As the economy booms, Washington voters see a system rigged for the rich
A new Crosscut/Elway Poll shows a populist streak that stretches across the state and mirrors a national trend.
In perusing the results of the latest Crosscut/Elway Poll on the economy I found a surprising area of common ground in a divided state: the role of the rich and powerful in our economic lives. There was some agreement on the question of favoritism in our economic system. There are significant pluralities on both sides of the Cascade Range that think the wealthy have an unfair advantage: 46% of those polled in Western Washington, and 38% on the east side of the state
The subset with the highest percentage suggesting the system is rigged for the wealthy is Seattle: 70%. The second highest, 57%, is in Pierce and Kitsap counties, areas that tend to skew a little more conservative than others in the central Puget Sound area. Overall, Democrats (65%) and independents (48%) are the most skeptical; Republicans the least (16%). The sense of unfairness increased with a respondent’s education level.
Despite deep divisions in our politics, blaming the rich for our woes shows that populist sentiment is alive and well. It has happened before in our history. Populism has reared its head near the peak of economic boom times when economic inequities have been exacerbated. A possible coming recession also can trigger fears among Blues, Purples and Reds about who is going to lose in future economies.
“I think the widespread perception that the system is unfair explains a lot about the appeal of both Donald Trump, and Bernie Sanders/Elizabeth Warren,” says Stuart Elway, who conducted the poll.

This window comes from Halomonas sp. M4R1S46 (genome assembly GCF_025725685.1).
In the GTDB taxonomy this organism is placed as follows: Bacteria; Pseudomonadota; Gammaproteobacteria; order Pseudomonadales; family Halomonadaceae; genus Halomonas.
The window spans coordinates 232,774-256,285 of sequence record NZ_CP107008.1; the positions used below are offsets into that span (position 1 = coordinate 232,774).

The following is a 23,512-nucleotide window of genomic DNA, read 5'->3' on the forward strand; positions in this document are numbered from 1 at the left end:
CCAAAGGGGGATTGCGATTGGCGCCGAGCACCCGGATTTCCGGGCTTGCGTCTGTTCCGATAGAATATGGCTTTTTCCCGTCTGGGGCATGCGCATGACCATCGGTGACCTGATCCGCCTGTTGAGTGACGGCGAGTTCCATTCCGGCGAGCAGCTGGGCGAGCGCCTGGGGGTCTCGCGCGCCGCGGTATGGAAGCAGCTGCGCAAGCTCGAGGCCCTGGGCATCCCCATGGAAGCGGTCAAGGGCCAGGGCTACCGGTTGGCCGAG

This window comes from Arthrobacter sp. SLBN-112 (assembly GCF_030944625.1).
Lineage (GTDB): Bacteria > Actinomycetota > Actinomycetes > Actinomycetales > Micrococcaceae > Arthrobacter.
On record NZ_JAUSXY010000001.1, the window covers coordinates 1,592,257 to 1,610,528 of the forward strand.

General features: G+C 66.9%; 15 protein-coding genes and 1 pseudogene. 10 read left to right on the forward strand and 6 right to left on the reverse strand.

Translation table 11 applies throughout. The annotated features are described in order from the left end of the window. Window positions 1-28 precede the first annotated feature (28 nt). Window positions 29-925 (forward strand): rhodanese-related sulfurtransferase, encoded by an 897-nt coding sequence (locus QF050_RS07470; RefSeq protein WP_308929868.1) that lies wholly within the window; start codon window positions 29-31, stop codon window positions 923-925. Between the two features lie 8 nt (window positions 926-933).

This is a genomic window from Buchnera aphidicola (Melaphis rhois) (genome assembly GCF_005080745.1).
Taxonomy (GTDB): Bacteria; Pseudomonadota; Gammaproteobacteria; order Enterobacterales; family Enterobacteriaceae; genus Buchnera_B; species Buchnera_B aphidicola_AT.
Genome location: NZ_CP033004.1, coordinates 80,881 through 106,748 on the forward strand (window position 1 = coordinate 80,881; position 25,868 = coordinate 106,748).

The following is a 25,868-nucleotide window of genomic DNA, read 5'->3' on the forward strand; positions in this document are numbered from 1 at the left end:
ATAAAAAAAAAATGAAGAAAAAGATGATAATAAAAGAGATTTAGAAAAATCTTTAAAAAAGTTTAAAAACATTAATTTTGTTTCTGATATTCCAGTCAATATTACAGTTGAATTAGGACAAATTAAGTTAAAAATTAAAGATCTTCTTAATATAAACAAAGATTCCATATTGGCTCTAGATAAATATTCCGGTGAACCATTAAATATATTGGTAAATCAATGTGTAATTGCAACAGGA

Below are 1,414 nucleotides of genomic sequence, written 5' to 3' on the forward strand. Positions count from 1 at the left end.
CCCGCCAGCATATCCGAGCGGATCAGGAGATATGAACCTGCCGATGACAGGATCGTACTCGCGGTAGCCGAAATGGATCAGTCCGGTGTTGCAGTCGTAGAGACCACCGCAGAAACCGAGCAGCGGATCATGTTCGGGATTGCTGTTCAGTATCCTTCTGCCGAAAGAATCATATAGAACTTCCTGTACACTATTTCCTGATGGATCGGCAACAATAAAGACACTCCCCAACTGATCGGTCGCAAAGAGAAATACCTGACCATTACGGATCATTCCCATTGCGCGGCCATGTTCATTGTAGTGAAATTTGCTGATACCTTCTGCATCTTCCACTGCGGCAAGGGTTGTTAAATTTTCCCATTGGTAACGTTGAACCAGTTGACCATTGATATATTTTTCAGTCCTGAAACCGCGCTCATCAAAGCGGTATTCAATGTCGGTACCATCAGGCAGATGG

“We do have a populist president,” adds Marco Lowe, political science professor at Seattle University.
Populism does not appear to be going away any time soon. The 2020 presidential election could very well come down to a choice between two types of populism, left and right. Trump touts the consumer economy and takes tough stances on trade with China, while emphasizing jobs for unemployed rust belt workers and stirring fear and hatred of immigrants. From tariffs and nationalism to bashing the Federal Reserve, he’s using the classic paranoid populist playbook.
Of the top three Democratic challengers, Sens. Sanders and Warren, virtually tied for second place with former Vice President and political centrist and establishmentarian Joe Biden, are using broad populist appeals — free college tuition, cracking down on ever-more powerful tech companies, forgiving student loan debt, Medicare for all. They routinely attack Wall Street, big banks and big corporations.
The perception of economic unfairness “filtered through a partisan lens leads to populist impulses in the demographic bases of both parties,” Elway observes.
Washington state has its own history of populist politics. A notable example has been detailed by historian Gordon B. Ridgeway, who points to a time shortly after statehood in 1889, when populist discontent rose after a booming frontier growth period that featured unprecedented prosperity.
Despite the boom, Washington farmers felt marginalized and exploited by railroad monopolies that charged outrageous freight fees to get their produce to markets. They organized Granges and Farmer Alliances to push back. Labor was discontent with working conditions and exploitation, and rising costs. Economic reformers wanted a monetary system based on silver rather than gold to help the common man. Parties began to re-align, and new ones emerged.